Abstract

Patients who undergo high-dose chemotherapy with autologous stem cell transplantation (ASCT) for Hodgkin lymphoma routinely undergo surveillance for post-transplant recurrence. Follow-up schedules after ASCT are based largely upon expert opinion rather than data. To formally describe the evolution of recurrence risk over time for Hodgkin lymphoma after ASCT, we used a prospectively maintained database to retrospectively evaluate the outcomes of 245 patients who underwent ASCT for Hodgkin lymphoma at the Cleveland Clinic Foundation from 1985 through 2005. Patient characteristics: male gender in 64%; median age, 34 years (range, 18–70); median time from diagnosis to transplant, 22 months (4–327); Karnofsky score > 80 in 89%; median 2 prior regimens (1–4); prior XRT in 52%; bulky disease > 10 cm in 20%; stage III-IV in 62%; disease status of CR1/PR1 in 8%, CR2/PR2 in 69%, refractory in 11%, other in 12%; preparative regimen of BuCyVP in 65%, CBV in 26%, TBI/others in 9%. Median follow-up after ASCT for all pts was 35 months (0–223); for surviving pts, 74 months (3–223). At 5 years, estimated overall survival and relapse-free survival were 47% and 36%, respectively. Relapse occurred in 115 pts, with 5-year relapse rate estimated at 44% (Figure).

Landmark analyses were conducted to estimate long-term outcomes for patients in remission at various times after ASCT, as shown in the Table:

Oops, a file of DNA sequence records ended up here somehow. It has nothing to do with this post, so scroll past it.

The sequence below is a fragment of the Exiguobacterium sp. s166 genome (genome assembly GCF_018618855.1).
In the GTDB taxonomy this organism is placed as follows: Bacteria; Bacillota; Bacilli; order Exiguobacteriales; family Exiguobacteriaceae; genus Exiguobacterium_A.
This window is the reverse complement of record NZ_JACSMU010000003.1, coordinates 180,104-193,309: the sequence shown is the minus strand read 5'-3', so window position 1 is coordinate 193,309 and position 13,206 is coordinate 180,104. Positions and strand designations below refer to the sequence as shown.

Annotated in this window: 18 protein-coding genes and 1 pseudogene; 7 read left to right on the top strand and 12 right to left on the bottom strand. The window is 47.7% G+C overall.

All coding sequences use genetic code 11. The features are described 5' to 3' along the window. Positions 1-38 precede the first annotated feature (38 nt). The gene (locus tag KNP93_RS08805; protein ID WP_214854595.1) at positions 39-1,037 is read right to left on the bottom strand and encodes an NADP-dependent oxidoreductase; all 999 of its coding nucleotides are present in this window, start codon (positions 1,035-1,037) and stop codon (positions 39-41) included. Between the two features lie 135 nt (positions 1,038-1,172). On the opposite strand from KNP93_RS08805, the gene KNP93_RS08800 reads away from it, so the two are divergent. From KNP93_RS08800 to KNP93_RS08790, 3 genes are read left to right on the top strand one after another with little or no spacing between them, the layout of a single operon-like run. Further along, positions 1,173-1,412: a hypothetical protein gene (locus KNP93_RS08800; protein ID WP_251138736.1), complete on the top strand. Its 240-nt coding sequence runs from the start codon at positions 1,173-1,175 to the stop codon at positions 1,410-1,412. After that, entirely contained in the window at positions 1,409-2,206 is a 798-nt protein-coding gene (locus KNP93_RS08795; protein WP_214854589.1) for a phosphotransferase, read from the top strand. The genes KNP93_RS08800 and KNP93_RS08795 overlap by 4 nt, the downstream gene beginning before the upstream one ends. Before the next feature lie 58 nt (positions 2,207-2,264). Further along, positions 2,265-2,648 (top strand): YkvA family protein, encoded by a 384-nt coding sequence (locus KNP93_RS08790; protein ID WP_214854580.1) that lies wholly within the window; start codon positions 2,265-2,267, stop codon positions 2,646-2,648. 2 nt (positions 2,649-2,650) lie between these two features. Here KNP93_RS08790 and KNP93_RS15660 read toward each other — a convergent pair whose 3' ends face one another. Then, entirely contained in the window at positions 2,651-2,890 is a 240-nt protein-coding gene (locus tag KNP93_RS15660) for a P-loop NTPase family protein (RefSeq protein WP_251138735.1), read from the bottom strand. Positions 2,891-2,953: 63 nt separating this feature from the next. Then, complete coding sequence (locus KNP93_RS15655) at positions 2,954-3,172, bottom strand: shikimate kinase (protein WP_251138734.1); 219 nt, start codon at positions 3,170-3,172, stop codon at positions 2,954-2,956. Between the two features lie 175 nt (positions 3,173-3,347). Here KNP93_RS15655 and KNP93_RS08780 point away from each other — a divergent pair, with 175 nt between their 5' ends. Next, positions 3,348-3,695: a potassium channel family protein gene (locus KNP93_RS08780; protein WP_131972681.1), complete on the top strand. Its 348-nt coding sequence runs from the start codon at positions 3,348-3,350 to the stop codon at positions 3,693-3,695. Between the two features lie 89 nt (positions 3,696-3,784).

Duration of Remission after ASCTLong-Term Likelihood of Continued Remission
1 year 63.8% 
2 years 78,8% 
3 years 83.0% 
5 years 97.0% 
Duration of Remission after ASCTLong-Term Likelihood of Continued Remission
1 year 63.8% 
2 years 78,8% 
3 years 83.0% 
5 years 97.0% 

These data illustrate the declining threat of relapse that faces patients who achieve remission following ASCT for Hodgkin lymphoma. Most patients who are destined to experience disease recurrence after ASCT do so within the first 2 years post-transplant. Patients who remain in remission 5 years after ASCT are at extremely low risk for subsequent relapse and can be reassured that they are likely cured. This analysis provides a factual basis to support gradually decreasing the frequency of surveillance visits and to discontinue routine monitoring for relapse at 5 years after ASCT.

Author notes

Disclosure: No relevant conflicts of interest to declare.